In these heady economic times, Mr. Market seems to enjoy dogpiling on any stock that dares to fall short of analysts' estimates. To defy that trend, we're here to celebrate stocks that didn't merely meet Wall Street's predictions, but laughed in analysts' faces by leaving their miserly forecasts in the dust. The companies below have all soundly trounced earnings estimates by 20% or more in the last quarter:

Company

CAPS Rating
(out of 5)

EPS Surprise

Est. EPS

Growth Current Qtr.

Est. LT Growth

Keryx Biopharmaceuticals (Nasdaq: KERX)

***

111%

13%

30%

Lear (NYSE: LEA)

**

44%

99%

12%

OncoGenex Pharmaceuticals (Nasdaq: OGXI)

*

33%

119%

NA

Sonus Networks (Nasdaq: SONS)

*****

67%

100%

10%

TASER (Nasdaq: TASR)

***

250%

200%

30%

Source: Yahoo.com.
EPS = earnings per share. LT = long-term.

Nonetheless, beating estimates isn't enough to make a stock a winner. Analysts are notoriously lousy at forecasting results, and one-time items can sometimes push earnings over the top. Wall Street professionals typically don't include such extraordinary events in their forecasts.  

Rather than focusing only on the past, we'll check whether analysts have a bead on future performance. With help from Motley Fool CAPS, we'll see which of the top companies listed above will have the last laugh.

The joke's on us
Maybe it was a lesson well learned. In the aftermath of its stock getting crushed when a late-stage trial of the diabetic nephropathy drug Sulonex failed to meet expectations, Keryx Biopharmaceuticals has been able to string together a series of positive developments with its other drugs in late-stage trials, particularly perifosine, a therapy for patients with second- or third-line metastatic colon cancer. Last year, it was able to report that when taken in combination with Roche blockbuster Xeloda, patients saw tumor reduction and it looked like they were living longer.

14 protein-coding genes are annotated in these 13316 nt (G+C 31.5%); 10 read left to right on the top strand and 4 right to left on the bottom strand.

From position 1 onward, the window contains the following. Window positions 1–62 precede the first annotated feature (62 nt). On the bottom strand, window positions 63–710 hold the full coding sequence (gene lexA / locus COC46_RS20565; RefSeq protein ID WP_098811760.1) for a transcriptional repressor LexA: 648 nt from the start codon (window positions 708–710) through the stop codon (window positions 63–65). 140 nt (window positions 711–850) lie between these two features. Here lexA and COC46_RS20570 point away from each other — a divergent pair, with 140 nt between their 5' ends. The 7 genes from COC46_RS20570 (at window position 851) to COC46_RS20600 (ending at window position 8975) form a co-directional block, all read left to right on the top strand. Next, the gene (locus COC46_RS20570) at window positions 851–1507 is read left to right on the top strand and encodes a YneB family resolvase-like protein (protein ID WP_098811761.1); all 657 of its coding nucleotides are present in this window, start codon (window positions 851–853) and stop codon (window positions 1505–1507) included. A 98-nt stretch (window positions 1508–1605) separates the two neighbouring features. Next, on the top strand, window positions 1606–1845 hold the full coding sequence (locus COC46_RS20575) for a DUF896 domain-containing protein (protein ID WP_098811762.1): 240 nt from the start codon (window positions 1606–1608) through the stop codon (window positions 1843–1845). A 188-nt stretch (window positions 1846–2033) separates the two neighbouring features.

Last month, Keryx updated its results and said that perifosine-Xeloda patients had indeed improved survival rates compared to a placebo, though there was some increase in side effects. It also came to an agreement with the FDA on a late-stage study of the drug's impact, a move that makes it more likely to get approval if it meets its goals in the clinical trial. 

Colorectal cancer is the world's third-most commonly reported cancer, meaning there's lots of potential for Keryx's therapy, but also more potential competition. sanofi-aventis (NYSE: SFY), for example, pairs up its Eloxatin with Xeloda for early-stage treatment of colorectal cancer. Keryx licenses the rights to perifosine from AEterna Zentaris (Nasdaq: AEZS), its developer.

Keryx was seen as ready to take off last December, when it received fast-track status for its white blood cell cancer therapy. It also received orphan drug status for its multiple myeloma therapy, while also conducting late-stage clinical trials for treatment of tumors in bone marrow.

Investors remain upbeat about the company's potential, with 91% of the CAPS members rating the biopharmaceutical marking it to outperform the broad market averages. CAPS member recgraph says that with all the levers at hand, Keryx is one to buy and hold:

This company has ongoing phase III trials of a potential multi cancer blockbuster drug that has been fast tracked for approval by the FDA. The fundamentals look good, lots of cash, small float, much insider buying, excellent management team and zero debt. Plus other important cancer drugs in the pipeline that will benefit the world. Buy and hold for substantial gains, IMHO.

Can it inoculate itself against another Sulonex, though? Give us your diagnosis on the Keryx Biopharmaceuticals CAPS page.

Yucking it up
The market's rally has changed from being mostly fueled by low-quality stocks to dragging most others along based on lower year-over-year comparables. If you think there's some funny business afoot, let us know -- head over to Motley Fool CAPS and sound off.

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Fool contributor Rich Duprey does not have a financial position in any of the stocks mentioned in this article. You can see his holdings here. The Motley Fool has a disclosure policy.